QUITO, Ecuador, April 19 -- Military police used tear gas and high-pressure water hoses to restrain tens of thousands of protesters Tuesday night during the fiercest confrontation yet between the government and those demanding the ouster of president Lucio Gutierrez.
As police tried to quell the escalating unrest, in which several people were reportedly injured, officials today cast the blame on an unusual source: a local radio station that has directed the public to an estimated 200 demonstrations in the past six days.
Students clash with police during an anti-government protest in Quito. The president blames a radio station for encouraging the massive demonstrations.
(Cecilia Puebla -- AP)
"The radio station is the one that is calling all of the protests -- not the people," charged Ivan Ona Velez, communication secretary for Gutierrez.
Massive street demonstrations have swept the capital since Gutierrez disbanded the country's 31-member Supreme Court on Friday for the second time in five months. He first removed the justices in December, saying they were politically aligned with parties opposing his rule. They were replaced with justices who the opposition says are allies of the president. After Gutierrez declared a brief state of emergency last Friday, thousands of protesters took to the streets to demand his impeachment.
Throughout the crisis, a local FM station -- Radio La Luna -- has regularly informed listeners where and when demonstrations would occur. During the height of tonight's chaotic demonstrations, the station provided directions for protesters wishing to navigate street closures and avert police blockades to reach the presidential palace.
The station's signal was cut for several hours Monday, during the evening, when most street actions have been organized. The government blamed the outage on an electrical failure at a transmission tower and said several stations were affected, including a state-run television station.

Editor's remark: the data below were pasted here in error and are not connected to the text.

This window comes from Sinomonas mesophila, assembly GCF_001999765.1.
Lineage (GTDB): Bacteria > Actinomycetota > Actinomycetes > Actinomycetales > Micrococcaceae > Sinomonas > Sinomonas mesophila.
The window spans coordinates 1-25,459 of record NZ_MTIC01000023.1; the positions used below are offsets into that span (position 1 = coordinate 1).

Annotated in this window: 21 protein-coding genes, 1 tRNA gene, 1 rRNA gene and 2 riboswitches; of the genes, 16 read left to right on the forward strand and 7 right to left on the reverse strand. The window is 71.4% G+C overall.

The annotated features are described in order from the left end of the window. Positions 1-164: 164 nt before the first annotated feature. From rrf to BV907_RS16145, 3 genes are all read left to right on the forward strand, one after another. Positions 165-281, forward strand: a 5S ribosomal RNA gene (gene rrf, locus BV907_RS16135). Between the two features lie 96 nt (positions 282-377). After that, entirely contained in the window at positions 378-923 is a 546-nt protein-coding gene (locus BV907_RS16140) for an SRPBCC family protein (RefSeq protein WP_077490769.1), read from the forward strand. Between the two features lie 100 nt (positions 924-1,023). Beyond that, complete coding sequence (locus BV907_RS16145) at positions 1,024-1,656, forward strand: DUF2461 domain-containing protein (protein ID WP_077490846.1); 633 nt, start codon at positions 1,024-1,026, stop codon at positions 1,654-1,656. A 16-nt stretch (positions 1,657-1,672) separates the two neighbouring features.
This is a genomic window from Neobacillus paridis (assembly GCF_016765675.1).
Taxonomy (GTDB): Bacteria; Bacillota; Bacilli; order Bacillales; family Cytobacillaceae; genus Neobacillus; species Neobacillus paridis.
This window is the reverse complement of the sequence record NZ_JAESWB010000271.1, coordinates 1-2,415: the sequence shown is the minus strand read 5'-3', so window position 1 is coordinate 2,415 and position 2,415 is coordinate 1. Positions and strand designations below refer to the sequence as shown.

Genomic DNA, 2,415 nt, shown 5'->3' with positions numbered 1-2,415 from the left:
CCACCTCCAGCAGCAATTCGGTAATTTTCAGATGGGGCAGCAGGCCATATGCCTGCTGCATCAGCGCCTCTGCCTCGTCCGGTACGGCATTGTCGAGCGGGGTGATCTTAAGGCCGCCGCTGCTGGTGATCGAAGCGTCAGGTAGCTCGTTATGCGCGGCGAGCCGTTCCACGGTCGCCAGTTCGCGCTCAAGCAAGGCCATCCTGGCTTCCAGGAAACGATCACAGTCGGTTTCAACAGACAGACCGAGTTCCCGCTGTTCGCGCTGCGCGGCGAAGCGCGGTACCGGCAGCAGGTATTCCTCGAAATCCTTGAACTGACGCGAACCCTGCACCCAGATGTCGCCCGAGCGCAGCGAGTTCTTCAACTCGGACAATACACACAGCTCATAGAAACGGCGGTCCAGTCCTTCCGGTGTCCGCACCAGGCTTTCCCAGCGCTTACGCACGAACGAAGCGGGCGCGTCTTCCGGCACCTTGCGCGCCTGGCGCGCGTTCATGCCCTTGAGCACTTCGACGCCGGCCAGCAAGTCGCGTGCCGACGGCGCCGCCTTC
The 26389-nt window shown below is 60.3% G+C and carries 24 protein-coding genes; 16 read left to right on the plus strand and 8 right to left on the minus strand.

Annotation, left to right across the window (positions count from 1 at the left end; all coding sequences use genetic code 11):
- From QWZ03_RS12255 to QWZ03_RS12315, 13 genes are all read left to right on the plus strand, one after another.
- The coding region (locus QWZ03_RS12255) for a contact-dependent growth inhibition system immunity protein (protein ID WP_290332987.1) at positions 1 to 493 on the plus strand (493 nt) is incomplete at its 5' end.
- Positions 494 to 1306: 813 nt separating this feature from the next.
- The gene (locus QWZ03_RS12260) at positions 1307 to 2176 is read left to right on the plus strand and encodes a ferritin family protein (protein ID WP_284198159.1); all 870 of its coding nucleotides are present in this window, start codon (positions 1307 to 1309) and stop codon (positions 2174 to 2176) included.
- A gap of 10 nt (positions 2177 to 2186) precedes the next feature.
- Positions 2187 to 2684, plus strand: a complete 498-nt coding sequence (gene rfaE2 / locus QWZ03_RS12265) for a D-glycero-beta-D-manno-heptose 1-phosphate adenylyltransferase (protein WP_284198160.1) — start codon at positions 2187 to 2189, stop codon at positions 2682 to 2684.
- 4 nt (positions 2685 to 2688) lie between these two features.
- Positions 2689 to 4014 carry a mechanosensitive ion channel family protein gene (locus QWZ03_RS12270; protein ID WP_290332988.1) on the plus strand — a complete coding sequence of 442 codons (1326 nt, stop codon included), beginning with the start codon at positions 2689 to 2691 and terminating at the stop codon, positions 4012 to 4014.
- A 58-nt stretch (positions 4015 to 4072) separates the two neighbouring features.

But many Ecuadorans who oppose the president said they believed the government was targeting La Luna, a small station that has adamantly criticized the government's handling of the crisis and has called for the dismissal of Gutierrez. The station's director said his family had received death threats that prompted him to move his wife and children out of Quito, the capital.
"It's the government of Lucio Gutierrez that is doing this, of that I'm absolutely certain," Paco Velasco, the director of La Luna, said Tuesday "On Sunday, they interfered with our signal. . . . Six different times we've been cut off."
The public outcry against the government reached a fever pitch this month when the newly appointed Supreme Court absolved several politicians of corruption charges, including an exiled former president, Abdala Bucaram. Many demonstrators said they believed the court change was part of a presidential and congressional alliance with Bucaram, under whom Gutierrez served as a military aide.
Congress voted Sunday to begin the process of replacing the court, but opposition party members said they would try to impeach the president for carrying out what they called an unconstitutional manipulation of the judicial system.
It remained unclear whether the impeachment drive had gained sufficient congressional support to succeed. Hearings must be supported by a majority of the 100-member body, and a two-thirds majority is needed to oust the president.
In the streets, many of the protesters continued to call for a complete overhaul of the political system -- including the dissolution of Congress and the holding of new elections.
"It's the people in the streets who have the power to be vigilant and make sure stability can be retained," said Ernesto Alban Gomez, one of the Supreme Court justices who was dismissed in December. "We must be the only country in the world right now without a Supreme Court, but it is worth it if it results in changes that help the country."
Before he joined a protest this morning against Gutierrez, Stalin Coronel, 23, listened to Radio La Luna for information on upcoming street actions. Then he and about 150 other demonstrators -- mostly college students -- marched to the radio station's modest offices in northern Quito to show support for the broadcasts.